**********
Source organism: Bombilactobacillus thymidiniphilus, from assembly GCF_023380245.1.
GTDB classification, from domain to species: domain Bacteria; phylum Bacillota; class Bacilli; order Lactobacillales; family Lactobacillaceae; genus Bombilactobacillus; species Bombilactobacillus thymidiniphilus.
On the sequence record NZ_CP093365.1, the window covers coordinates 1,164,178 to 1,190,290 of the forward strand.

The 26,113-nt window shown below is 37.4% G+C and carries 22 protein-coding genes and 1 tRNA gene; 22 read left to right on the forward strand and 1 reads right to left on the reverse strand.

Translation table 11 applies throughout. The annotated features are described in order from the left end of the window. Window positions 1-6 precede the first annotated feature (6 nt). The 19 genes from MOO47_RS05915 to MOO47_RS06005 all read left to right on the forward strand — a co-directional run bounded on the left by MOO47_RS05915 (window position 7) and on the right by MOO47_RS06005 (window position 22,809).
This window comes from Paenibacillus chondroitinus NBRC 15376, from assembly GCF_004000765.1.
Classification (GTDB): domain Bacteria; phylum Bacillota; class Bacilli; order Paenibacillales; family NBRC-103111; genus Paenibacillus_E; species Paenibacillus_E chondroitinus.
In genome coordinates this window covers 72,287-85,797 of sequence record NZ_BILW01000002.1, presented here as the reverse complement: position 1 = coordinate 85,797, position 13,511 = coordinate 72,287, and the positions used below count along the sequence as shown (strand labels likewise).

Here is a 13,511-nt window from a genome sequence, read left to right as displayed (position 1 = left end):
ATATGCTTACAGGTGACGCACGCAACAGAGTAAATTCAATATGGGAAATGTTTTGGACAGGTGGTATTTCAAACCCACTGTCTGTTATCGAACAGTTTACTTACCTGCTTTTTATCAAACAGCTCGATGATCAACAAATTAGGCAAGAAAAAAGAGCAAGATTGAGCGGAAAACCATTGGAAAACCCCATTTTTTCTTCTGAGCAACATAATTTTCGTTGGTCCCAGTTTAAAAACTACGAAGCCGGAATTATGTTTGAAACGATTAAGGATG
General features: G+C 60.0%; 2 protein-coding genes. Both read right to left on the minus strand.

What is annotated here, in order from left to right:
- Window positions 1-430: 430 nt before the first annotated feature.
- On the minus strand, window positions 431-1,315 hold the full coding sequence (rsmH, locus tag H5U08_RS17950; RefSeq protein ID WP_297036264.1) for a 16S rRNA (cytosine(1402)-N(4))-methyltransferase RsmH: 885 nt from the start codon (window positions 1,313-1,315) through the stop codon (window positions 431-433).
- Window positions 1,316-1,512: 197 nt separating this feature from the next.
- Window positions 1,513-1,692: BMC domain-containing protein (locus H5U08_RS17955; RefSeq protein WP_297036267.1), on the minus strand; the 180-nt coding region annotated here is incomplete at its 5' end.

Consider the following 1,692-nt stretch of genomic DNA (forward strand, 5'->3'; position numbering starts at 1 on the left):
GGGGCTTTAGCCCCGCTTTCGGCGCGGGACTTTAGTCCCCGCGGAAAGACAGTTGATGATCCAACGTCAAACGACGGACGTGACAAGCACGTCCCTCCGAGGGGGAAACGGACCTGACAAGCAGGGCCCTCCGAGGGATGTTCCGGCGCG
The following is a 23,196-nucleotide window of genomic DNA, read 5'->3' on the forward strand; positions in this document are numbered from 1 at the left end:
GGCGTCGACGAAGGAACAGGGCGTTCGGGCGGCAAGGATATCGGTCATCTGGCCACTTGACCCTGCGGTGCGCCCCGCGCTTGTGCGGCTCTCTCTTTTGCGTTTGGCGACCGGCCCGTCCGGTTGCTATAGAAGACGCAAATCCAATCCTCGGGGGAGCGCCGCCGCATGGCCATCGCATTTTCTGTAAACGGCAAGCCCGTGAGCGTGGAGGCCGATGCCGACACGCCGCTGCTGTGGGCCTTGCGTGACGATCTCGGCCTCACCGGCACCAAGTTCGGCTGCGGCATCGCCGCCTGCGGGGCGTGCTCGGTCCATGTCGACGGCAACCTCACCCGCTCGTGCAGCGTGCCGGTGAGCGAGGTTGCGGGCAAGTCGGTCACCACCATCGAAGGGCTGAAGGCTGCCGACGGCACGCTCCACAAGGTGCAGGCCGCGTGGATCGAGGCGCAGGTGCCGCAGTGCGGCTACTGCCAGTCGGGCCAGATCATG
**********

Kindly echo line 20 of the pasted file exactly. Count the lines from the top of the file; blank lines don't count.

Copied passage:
GGCGTCGACGAAGGAACAGGGCGTTCGGGCGGCAAGGATATCGGTCATCTGGCCACTTGACCCTGCGGTGCGCCCCGCGCTTGTGCGGCTCTCTCTTTTGCGTTTGGCGACCGGCCCGTCCGGTTGCTATAGAAGACGCAAATCCAATCCTCGGGGGAGCGCCGCCGCATGGCCATCGCATTTTCTGTAAACGGCAAGCCCGTGAGCGTGGAGGCCGATGCCGACACGCCGCTGCTGTGGGCCTTGCGTGACGATCTCGGCCTCACCGGCACCAAGTTCGGCTGCGGCATCGCCGCCTGCGGGGCGTGCTCGGTCCATGTCGACGGCAACCTCACCCGCTCGTGCAGCGTGCCGGTGAGCGAGGTTGCGGGCAAGTCGGTCACCACCATCGAAGGGCTGAAGGCTGCCGACGGCACGCTCCACAAGGTGCAGGCCGCGTGGATCGAGGCGCAGGTGCCGCAGTGCGGCTACTGCCAGTCGGGCCAGATCATG